Tube City Community Media Inc. is seeking freelance writers to help cover city council, news and feature stories in McKeesport, Duquesne, White Oak and the neighboring communities. High school and college students seeking work experience are encouraged to apply; we are willing to work with students who need credit toward class assignments. Please send cover letter, resume, two writing samples and the name of a reference (an employer, supervisor, teacher, etc. -- not a relative) to tubecitytiger@gmail.com.

To place your ad, email tubecitytiger@gmail.com.
Ads start at $1 per day, minimum seven days.

Breitinger’s Flowers Announces Retirement Plans

Store, founded 76 years ago, to close June 25; business is for sale

By Jason Togyer
The Tube City Almanac
May 18, 2022
Posted in: White Oak News

Russ and Bernadette Breitinger have announced plans to retire from their family business, Breitinger’s Flowers in White Oak. Founded 76 years ago in McKeesport, the business is for sale and will close in June. (Submitted photo)

After 76 years in the blooming business, the Breitinger family is hanging up its pruning shears.

On Wednesday, Breitinger’s Flowers in White Oak announced plans to wind down operations next month. The last day of business will be June 25, said Bernadette Breitinger, wife of Russ Breitinger, whose father founded the business in 1946.

The first store — a one-room, one-person shop — was located on Versailles Avenue in McKeesport. Russ Breitinger took over the business, now located on Cool Springs Road at Route 48, in 1979.

“Our daughters and their families both live out-of-state, and we’d like to be freer to visit with our grandchildren,” Bernadette Breitinger said in a press release. “When you own a business, it actually owns you, and these 65-year-olds are worn out.”

Both the building and the business are for sale, together or separately, she said.

“There is some interest from potential buyers, several of whom are florists,” Bernadette Breitinger said.

The family wanted to announce the upcoming closure to customers, she said.

(Submitted photo)

In search of a higher traffic location, the store moved to White Oak in 2007, and after that, as Bernadette Breitinger joked, the already popular store “bloomed.” Among other changes, the new, larger store offered a wider array of gift items and potted plants.

Bernadette Breitinger joined the business in 2013 after retiring from a 33-year nursing career, and took over online marketing and social media for the store.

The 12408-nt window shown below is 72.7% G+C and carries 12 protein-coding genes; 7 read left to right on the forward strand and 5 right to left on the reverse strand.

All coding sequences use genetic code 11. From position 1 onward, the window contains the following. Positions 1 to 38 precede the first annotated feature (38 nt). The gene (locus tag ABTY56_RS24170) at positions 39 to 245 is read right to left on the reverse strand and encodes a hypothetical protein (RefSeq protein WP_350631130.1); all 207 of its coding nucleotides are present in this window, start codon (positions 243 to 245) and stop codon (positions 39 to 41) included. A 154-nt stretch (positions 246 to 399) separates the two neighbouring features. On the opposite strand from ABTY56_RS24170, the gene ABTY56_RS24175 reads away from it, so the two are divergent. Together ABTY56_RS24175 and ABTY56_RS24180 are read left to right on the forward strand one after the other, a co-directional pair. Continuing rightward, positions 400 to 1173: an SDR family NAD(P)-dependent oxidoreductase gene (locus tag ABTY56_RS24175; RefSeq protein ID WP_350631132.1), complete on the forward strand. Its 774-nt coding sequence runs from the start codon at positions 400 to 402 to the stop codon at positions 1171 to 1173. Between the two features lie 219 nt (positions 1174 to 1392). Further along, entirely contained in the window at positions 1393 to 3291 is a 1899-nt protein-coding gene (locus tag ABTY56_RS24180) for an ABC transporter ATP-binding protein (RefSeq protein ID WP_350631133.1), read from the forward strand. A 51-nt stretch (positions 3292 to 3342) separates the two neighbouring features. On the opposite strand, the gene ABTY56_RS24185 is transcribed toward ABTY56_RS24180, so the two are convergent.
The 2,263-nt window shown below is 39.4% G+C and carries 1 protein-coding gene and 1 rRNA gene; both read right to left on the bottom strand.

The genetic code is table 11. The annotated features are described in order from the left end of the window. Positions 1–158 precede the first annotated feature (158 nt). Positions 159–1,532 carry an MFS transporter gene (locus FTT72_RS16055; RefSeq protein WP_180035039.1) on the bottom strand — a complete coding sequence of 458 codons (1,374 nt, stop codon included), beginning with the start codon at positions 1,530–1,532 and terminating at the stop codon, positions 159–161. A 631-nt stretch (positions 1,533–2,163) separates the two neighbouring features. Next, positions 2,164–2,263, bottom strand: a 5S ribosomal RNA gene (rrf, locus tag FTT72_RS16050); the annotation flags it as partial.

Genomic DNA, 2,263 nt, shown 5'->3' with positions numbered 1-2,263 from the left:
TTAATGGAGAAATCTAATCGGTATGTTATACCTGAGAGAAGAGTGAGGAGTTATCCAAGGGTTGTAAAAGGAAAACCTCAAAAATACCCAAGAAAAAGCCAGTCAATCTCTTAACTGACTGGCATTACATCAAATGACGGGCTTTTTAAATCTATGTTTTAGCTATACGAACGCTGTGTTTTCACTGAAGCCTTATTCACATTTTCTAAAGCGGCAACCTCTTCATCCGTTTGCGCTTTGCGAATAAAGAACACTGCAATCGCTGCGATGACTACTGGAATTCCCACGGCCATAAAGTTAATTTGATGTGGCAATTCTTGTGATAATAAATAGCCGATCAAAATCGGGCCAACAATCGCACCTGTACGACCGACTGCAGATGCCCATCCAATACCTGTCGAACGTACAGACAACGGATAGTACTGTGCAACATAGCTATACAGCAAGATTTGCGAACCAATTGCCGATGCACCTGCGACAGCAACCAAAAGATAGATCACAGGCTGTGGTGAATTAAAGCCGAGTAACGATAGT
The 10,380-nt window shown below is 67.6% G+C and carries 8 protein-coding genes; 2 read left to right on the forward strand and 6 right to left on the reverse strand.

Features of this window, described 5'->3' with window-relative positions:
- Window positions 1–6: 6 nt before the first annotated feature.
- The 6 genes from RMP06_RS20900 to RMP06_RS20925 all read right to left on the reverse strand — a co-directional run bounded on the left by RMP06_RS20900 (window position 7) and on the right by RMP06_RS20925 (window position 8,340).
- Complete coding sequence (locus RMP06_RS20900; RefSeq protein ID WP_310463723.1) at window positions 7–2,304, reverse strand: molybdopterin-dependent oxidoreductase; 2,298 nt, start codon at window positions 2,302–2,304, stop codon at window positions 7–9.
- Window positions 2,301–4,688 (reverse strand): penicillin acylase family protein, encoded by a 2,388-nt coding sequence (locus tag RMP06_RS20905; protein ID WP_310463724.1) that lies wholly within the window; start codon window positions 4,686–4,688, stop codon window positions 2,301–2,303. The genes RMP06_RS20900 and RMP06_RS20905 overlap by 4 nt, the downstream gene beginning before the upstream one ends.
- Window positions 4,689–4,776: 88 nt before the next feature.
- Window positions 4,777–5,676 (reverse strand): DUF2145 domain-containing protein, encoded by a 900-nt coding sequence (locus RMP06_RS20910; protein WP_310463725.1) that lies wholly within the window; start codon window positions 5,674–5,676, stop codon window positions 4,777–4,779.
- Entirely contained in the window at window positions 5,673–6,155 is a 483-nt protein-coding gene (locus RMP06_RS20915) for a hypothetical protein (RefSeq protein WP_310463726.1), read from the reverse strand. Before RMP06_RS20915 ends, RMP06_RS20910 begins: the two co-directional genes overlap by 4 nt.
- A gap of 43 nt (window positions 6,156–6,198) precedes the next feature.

But, she said, independent local florist shops are having a harder time than they used to. According to trade publications, the demand for floral arrangements has decreased at the same time that large grocery and discount stores, such as Walmart, have increased their sales of fresh-cut flowers.

The U.S. Bureau of Labor Statistics estimated that the number of jobs for florists is expected to decline by 20 percent between 2020 and 2030.

The COVID-19 pandemic also negatively affected the floral business. Funerals were canceled, many churches and temples went to online-only services, and many in-person gatherings, such as anniversary parties, were postponed or downsized. The pandemic also caused shortages of decorating material and disruptions to cut flower supplies.

When Herb Breitinger started the business, Bernadette Breitinger said, it was a one-room, one-person flower shop. He closed at 12 noon to make deliveries himself, and then made a second round of deliveries in the evening. His wife, Iris, a former nurse, did the bookkeeping.

There were 11 other local flower shops in McKeesport alone at the time, she said. Breitinger’s is one of only three still remaining in the McKeesport area.

Russ Breitinger grew up in the family business, with his parents watching over him in a playpen as they worked. A graduate of Slippery Rock University, he also was active in Florists’ Transworld Delivery, formerly a cooperative wholesaler owned by its members, which he served as a regional director.

Bernadette Breitinger said the store has been grateful for its employees, including one floral designer who started at the shop when they were 14 years old, and retired this week at age 80.

“We offer many thanks to our wonderful community and customers for years of support,” she said.

Originally published May 18, 2022.

In other news:
"Scouts Add Shine to C…" || "Library Gears Up for …"